# Greek Mathematical Developement

Michael Morton

Baker College

Ancient knowledge of the sciences was often wrong and wholly unsatisfactory by modern standards. However not all of the knowledge of the more learned peoples of the past was false. In fact without people like Euclid or Plato we may not have been as advanced in this age as we are. Mathematics is an adventure in ideas. Within the history of mathematics, one finds the ideas and lives of some of the most brilliant people in the history of mankind’s' populace upon Earth. The period of Greek Mathematics in which some very significant discoveries were made was from 600 B.C.E to about 300 B.C.E. (Allen, 1997, para. 2). For the earliest period of Greek mathematics, there are few primary sources of information. We are therefore forced to rely extensively on the Euclidean Summary of Proclus. This contains an outline of the development of Greek geometry from early times until Euclid (Allen, 1997). Thales is often considered to be one of the first Greek mathematicians. The proposition known as the “Theorem of Thales” states, “The diameter of a circle always subtends a right angle to any point on the circle” (Thomas, 1991, p. 119). There are few primary sources that are able to describe early Greek Mathematics, hence the reliance on Proclus, but it is Thales who was accredited with the first proofs of this and therefore he is still very significant. These discoveries, along with 4 others that have been rumored to be proven by Thales, were the first rationally organized proofs in Geometry (Allen, 1997, para. 5). Whether it was Thales or not who put this in a logical structure or if it was added by other Greeks up to two centuries later is still up for debate. This is still however a significant start to the development of Greek Mathematics and Geometry. Pythagoras was perhaps the most significant early mathematician in the development of Greek mathematics (O’Connor, Robertson, n.d., para. 3). It is however impossible to distinguish between the works of Pythagoras and his followers the Pythagoreans. The Pythagoreans worked on many properties of numbers and also looked into the realms of philosophy but perhaps their most significant discovery was the Pythagorean Theorem. This theorem states, “in any right-angled triangle, the square on the hypotenuse is equal to the sum of the squares on the two sides” (O’Connor, Robertson, n.d., para. 4). This discovery is probably the most significant in this early period of Greek mathematics and is now universally used theoretically and also in many practical realms of engineering and science. This is where the first criticism can be leveled against the significance of both Pythagoras and Thales. Both of these were travelers and these two previously mentioned significant discoveries have been thought to have been known by the Babylonians some 1000 years earlier. This however is a very limited criticism, of Pythagoras in particular, since it is likely that despite all of the information being known to the Babylonians, Pythagoras and Thales were most likely to have been the first to have written down the most general proofs (O’Connor, Robertson, n.d., para. 6).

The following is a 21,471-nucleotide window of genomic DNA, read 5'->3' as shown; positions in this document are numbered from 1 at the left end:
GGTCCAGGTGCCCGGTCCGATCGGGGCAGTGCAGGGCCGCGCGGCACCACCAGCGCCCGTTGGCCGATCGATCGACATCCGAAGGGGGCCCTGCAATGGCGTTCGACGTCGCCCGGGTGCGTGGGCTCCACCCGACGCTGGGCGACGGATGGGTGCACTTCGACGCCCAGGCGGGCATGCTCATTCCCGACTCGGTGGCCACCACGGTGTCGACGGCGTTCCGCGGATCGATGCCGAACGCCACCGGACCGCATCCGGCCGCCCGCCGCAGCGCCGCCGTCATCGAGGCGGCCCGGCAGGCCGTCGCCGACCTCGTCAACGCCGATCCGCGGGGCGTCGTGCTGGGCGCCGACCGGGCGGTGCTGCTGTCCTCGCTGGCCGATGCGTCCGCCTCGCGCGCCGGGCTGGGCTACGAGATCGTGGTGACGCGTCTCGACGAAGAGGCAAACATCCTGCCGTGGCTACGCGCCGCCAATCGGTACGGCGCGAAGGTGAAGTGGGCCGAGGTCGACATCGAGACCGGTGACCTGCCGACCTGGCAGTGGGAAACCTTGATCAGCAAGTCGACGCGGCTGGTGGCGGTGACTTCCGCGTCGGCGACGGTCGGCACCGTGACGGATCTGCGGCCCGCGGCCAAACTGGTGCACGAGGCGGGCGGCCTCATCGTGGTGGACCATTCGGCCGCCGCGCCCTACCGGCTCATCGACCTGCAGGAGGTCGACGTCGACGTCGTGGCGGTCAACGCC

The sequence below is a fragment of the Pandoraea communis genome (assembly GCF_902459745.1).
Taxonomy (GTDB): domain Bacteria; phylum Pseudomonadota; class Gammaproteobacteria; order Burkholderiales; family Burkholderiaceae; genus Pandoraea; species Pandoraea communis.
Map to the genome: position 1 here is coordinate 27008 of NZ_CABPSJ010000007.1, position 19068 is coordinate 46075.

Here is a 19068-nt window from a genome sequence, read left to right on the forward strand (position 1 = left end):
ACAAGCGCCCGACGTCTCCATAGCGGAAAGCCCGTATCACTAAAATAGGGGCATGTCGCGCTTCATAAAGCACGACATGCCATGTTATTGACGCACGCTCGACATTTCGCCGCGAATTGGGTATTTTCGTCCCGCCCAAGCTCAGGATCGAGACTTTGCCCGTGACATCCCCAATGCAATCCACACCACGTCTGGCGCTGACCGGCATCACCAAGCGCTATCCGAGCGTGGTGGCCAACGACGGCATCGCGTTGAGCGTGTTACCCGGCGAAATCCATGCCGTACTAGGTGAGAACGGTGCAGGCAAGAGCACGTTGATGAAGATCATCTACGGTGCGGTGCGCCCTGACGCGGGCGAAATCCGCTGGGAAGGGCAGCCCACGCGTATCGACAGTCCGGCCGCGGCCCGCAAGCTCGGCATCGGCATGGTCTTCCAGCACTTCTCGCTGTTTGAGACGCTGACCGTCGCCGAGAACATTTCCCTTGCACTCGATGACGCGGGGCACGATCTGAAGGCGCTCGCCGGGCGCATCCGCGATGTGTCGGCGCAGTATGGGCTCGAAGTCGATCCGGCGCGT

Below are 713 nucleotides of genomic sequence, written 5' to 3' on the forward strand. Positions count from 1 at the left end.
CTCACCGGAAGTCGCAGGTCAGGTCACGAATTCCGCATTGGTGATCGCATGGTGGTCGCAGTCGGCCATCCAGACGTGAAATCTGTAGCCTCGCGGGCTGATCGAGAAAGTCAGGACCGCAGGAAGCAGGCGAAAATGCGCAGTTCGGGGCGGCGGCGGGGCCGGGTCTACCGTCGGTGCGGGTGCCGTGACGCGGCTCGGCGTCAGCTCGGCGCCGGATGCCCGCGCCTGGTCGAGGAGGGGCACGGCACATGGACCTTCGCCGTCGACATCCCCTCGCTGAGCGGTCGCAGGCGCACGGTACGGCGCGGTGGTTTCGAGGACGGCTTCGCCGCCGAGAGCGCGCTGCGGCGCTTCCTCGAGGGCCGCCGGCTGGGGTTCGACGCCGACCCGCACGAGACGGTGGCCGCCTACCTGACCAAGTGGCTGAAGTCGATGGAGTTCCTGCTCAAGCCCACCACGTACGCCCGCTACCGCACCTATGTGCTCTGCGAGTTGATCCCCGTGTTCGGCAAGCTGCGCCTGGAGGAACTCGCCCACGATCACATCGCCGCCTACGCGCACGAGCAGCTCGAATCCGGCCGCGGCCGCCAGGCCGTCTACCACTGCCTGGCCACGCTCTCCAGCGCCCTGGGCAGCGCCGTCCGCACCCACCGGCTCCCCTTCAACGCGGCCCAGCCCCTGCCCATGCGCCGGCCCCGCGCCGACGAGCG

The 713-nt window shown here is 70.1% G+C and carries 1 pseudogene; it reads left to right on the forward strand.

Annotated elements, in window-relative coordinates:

The next significant period of Greek mathematics is called the Classical period. In this period, the majority of the writing from the period came from two men, Euclid and Apollonius (Thomas, 1991, p. 126). Euclid in particular is considered to one of the most significant contributors to Geometry. His main, and perhaps most known, work is called the Elements. This consisted of thirteen books and contains 467 propositions (Thomas, 1991, p. 127). It is not thought that Euclid necessarily discovered all of the proofs and propositions but it is the logical presentation that really set it apart. The first influence can be found in the elements laid out as an axiomatic system. An axiomatic system being a logical system which possesses and explicitly stated set of axioms from which...

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